TAKE YOUR PICK
1 Dune (Lynch, 1984):
Somewhere in Tottenham. Address and more details here
This promises to be a fascinating evening, a VHS format screening of Dune, described by the organisers as "David Lynch's masterly crafted adaptation of Frank Herbert's epic sci-fi fantasy."
The Facebook page of the organisers, 'VHSions', here outlines some of the attractions:
Costumes / Sickness /
Spice / Sting / Early era computer effects / Twisted Landscapes / acne /
Epic Art Direction / overblown budget / scarey edged out characters /
Chicago Reader review:
If this 1984 film really cost $60 million, producer Dino
De Laurentiis must be the greatest patron of avant-garde cinema since
the Vicomte de Noailles financed Buñuel's
L'Age d'Or. Director
David Lynch thoroughly (and perhaps inadvertently) subverts the
adolescent inanities of Frank Herbert's plot by letting the narrative
strangle itself in unnecessary complications, leaving the field clear to
imagery as disturbing as anything in Eraserhead. The problem is that the imagery—as Sadean as Pasolini's Salo—isn't
rooted in any story impulse, and so its power dissipates quickly. The
real venue for this film is either a grind house or the Whitney Museum;
its passage through the shopping malls of America was a
once-in-a-lifetime anomaly. Kyle MacLachlan is the pallid hero who
becomes a messiah to an oppressed desert tribe.
Here are some sweet home movies made by Sean Youg on the set of Dune.
Here's a clip.
2 Only Angels Have Wings (Hawks, 1939): BFI Southbank, NFT2, 6.10pm
This film, one of my all-time favourites, is screening as part of the Rita Hayworth season and is also being shown on June 1st and 14th. Details here.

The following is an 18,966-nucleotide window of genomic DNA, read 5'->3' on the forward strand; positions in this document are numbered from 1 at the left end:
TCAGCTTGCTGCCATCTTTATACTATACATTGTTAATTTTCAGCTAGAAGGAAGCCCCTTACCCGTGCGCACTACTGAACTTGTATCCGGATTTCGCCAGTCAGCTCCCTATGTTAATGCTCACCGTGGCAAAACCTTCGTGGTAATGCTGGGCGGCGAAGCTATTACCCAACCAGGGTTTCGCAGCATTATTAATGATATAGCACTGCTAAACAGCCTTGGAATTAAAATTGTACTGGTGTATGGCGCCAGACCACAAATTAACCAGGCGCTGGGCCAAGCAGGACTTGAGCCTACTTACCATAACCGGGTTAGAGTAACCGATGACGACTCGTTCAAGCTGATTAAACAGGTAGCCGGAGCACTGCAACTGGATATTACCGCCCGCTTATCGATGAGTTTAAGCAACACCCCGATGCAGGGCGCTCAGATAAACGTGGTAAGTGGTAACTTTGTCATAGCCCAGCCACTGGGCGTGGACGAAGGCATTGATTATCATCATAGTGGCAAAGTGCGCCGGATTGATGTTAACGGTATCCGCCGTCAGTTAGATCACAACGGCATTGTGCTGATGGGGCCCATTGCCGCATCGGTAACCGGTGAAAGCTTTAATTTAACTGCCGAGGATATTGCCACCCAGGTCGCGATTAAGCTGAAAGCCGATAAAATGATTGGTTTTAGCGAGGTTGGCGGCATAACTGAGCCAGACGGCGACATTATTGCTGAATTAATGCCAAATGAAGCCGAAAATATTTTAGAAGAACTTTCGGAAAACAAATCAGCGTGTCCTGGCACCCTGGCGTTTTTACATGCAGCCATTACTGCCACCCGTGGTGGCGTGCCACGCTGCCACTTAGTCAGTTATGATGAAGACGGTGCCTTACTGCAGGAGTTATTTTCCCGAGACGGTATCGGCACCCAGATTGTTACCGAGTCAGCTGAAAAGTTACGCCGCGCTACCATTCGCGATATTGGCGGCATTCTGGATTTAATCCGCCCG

Chicago Reader review:
Howard Hawks's 1939 film represents the equilibrium point of his career:
the themes he was developing throughout the 30s here reach a perfect
clarity and confidence of expression, without yet confronting the darker
intimations that would haunt his films of the 40s and 50s. The setting
is a South American port where a group of fliers, led by Cary Grant,
challenges the elements nightly by piloting mail across a treacherous
mountain range. This all-male existential ritual (Grant almost seems the
high priest of some Sartrean temple) is invaded by an American showgirl
(Jean Arthur) who stops off for a steak and remains, fascinated by the
heightened, heady atmosphere of primal struggle. The film's moral
seriousness (which sometimes approaches overt didacticism) is balanced
by the usual Hawks humor and warmth, and as Grant and Arthur are drawn
into a romance, the film moves toward a humanistic softening of its
Here is the opening.